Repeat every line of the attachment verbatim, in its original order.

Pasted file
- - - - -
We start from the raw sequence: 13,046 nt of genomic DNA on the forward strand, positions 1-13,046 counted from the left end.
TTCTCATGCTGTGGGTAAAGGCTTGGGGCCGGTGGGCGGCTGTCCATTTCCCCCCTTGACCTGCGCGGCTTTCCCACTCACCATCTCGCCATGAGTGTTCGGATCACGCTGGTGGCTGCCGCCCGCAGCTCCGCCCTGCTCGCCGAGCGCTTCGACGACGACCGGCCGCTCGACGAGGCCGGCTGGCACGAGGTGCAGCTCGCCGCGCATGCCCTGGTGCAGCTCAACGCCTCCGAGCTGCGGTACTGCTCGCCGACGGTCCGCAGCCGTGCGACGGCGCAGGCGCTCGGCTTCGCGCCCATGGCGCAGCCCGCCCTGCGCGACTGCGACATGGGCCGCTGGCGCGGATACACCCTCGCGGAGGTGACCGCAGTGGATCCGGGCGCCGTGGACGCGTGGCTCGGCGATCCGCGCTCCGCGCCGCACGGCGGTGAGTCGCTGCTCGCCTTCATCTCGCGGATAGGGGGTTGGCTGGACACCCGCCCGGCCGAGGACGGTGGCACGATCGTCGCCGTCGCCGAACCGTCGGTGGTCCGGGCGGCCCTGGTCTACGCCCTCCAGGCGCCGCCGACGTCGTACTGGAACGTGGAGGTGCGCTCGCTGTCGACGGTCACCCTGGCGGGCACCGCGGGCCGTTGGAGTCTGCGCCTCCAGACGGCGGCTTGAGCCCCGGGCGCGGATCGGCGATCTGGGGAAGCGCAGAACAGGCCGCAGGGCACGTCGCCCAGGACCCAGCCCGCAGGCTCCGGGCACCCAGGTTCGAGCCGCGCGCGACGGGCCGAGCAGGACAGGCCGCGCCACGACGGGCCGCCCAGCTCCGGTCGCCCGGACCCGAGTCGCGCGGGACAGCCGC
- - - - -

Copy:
We start from the raw sequence: 13,046 nt of genomic DNA on the forward strand, positions 1-13,046 counted from the left end.
TTCTCATGCTGTGGGTAAAGGCTTGGGGCCGGTGGGCGGCTGTCCATTTCCCCCCTTGACCTGCGCGGCTTTCCCACTCACCATCTCGCCATGAGTGTTCGGATCACGCTGGTGGCTGCCGCCCGCAGCTCCGCCCTGCTCGCCGAGCGCTTCGACGACGACCGGCCGCTCGACGAGGCCGGCTGGCACGAGGTGCAGCTCGCCGCGCATGCCCTGGTGCAGCTCAACGCCTCCGAGCTGCGGTACTGCTCGCCGACGGTCCGCAGCCGTGCGACGGCGCAGGCGCTCGGCTTCGCGCCCATGGCGCAGCCCGCCCTGCGCGACTGCGACATGGGCCGCTGGCGCGGATACACCCTCGCGGAGGTGACCGCAGTGGATCCGGGCGCCGTGGACGCGTGGCTCGGCGATCCGCGCTCCGCGCCGCACGGCGGTGAGTCGCTGCTCGCCTTCATCTCGCGGATAGGGGGTTGGCTGGACACCCGCCCGGCCGAGGACGGTGGCACGATCGTCGCCGTCGCCGAACCGTCGGTGGTCCGGGCGGCCCTGGTCTACGCCCTCCAGGCGCCGCCGACGTCGTACTGGAACGTGGAGGTGCGCTCGCTGTCGACGGTCACCCTGGCGGGCACCGCGGGCCGTTGGAGTCTGCGCCTCCAGACGGCGGCTTGAGCCCCGGGCGCGGATCGGCGATCTGGGGAAGCGCAGAACAGGCCGCAGGGCACGTCGCCCAGGACCCAGCCCGCAGGCTCCGGGCACCCAGGTTCGAGCCGCGCGCGACGGGCCGAGCAGGACAGGCCGCGCCACGACGGGCCGCCCAGCTCCGGTCGCCCGGACCCGAGTCGCGCGGGACAGCCGC